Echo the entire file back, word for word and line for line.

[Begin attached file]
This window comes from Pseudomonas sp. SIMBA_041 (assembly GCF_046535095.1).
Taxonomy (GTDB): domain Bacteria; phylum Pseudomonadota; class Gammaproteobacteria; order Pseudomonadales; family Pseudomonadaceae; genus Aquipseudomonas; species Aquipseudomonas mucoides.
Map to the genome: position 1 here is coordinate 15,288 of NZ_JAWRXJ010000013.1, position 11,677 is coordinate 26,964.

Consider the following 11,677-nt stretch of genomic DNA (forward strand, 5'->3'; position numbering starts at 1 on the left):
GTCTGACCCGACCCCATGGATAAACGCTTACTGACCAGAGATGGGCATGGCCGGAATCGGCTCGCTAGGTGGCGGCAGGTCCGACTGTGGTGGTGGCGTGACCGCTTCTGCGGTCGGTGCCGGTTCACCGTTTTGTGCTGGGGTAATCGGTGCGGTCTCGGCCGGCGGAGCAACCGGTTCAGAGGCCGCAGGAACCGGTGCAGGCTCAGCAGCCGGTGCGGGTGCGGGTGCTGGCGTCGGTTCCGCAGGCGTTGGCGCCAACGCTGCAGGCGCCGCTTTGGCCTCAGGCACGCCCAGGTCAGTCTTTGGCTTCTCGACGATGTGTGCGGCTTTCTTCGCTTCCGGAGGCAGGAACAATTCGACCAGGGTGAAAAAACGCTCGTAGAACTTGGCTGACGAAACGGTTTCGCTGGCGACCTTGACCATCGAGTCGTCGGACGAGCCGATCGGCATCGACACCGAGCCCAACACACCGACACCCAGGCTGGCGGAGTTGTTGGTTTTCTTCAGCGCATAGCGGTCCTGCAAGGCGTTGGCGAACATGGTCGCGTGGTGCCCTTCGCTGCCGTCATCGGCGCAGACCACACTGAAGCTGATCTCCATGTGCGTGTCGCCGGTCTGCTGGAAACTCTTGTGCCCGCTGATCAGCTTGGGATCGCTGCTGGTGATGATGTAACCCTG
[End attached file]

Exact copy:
This window comes from Pseudomonas sp. SIMBA_041 (assembly GCF_046535095.1).
Taxonomy (GTDB): domain Bacteria; phylum Pseudomonadota; class Gammaproteobacteria; order Pseudomonadales; family Pseudomonadaceae; genus Aquipseudomonas; species Aquipseudomonas mucoides.
Map to the genome: position 1 here is coordinate 15,288 of NZ_JAWRXJ010000013.1, position 11,677 is coordinate 26,964.

Consider the following 11,677-nt stretch of genomic DNA (forward strand, 5'->3'; position numbering starts at 1 on the left):
GTCTGACCCGACCCCATGGATAAACGCTTACTGACCAGAGATGGGCATGGCCGGAATCGGCTCGCTAGGTGGCGGCAGGTCCGACTGTGGTGGTGGCGTGACCGCTTCTGCGGTCGGTGCCGGTTCACCGTTTTGTGCTGGGGTAATCGGTGCGGTCTCGGCCGGCGGAGCAACCGGTTCAGAGGCCGCAGGAACCGGTGCAGGCTCAGCAGCCGGTGCGGGTGCGGGTGCTGGCGTCGGTTCCGCAGGCGTTGGCGCCAACGCTGCAGGCGCCGCTTTGGCCTCAGGCACGCCCAGGTCAGTCTTTGGCTTCTCGACGATGTGTGCGGCTTTCTTCGCTTCCGGAGGCAGGAACAATTCGACCAGGGTGAAAAAACGCTCGTAGAACTTGGCTGACGAAACGGTTTCGCTGGCGACCTTGACCATCGAGTCGTCGGACGAGCCGATCGGCATCGACACCGAGCCCAACACACCGACACCCAGGCTGGCGGAGTTGTTGGTTTTCTTCAGCGCATAGCGGTCCTGCAAGGCGTTGGCGAACATGGTCGCGTGGTGCCCTTCGCTGCCGTCATCGGCGCAGACCACACTGAAGCTGATCTCCATGTGCGTGTCGCCGGTCTGCTGGAAACTCTTGTGCCCGCTGATCAGCTTGGGATCGCTGCTGGTGATGATGTAACCCTG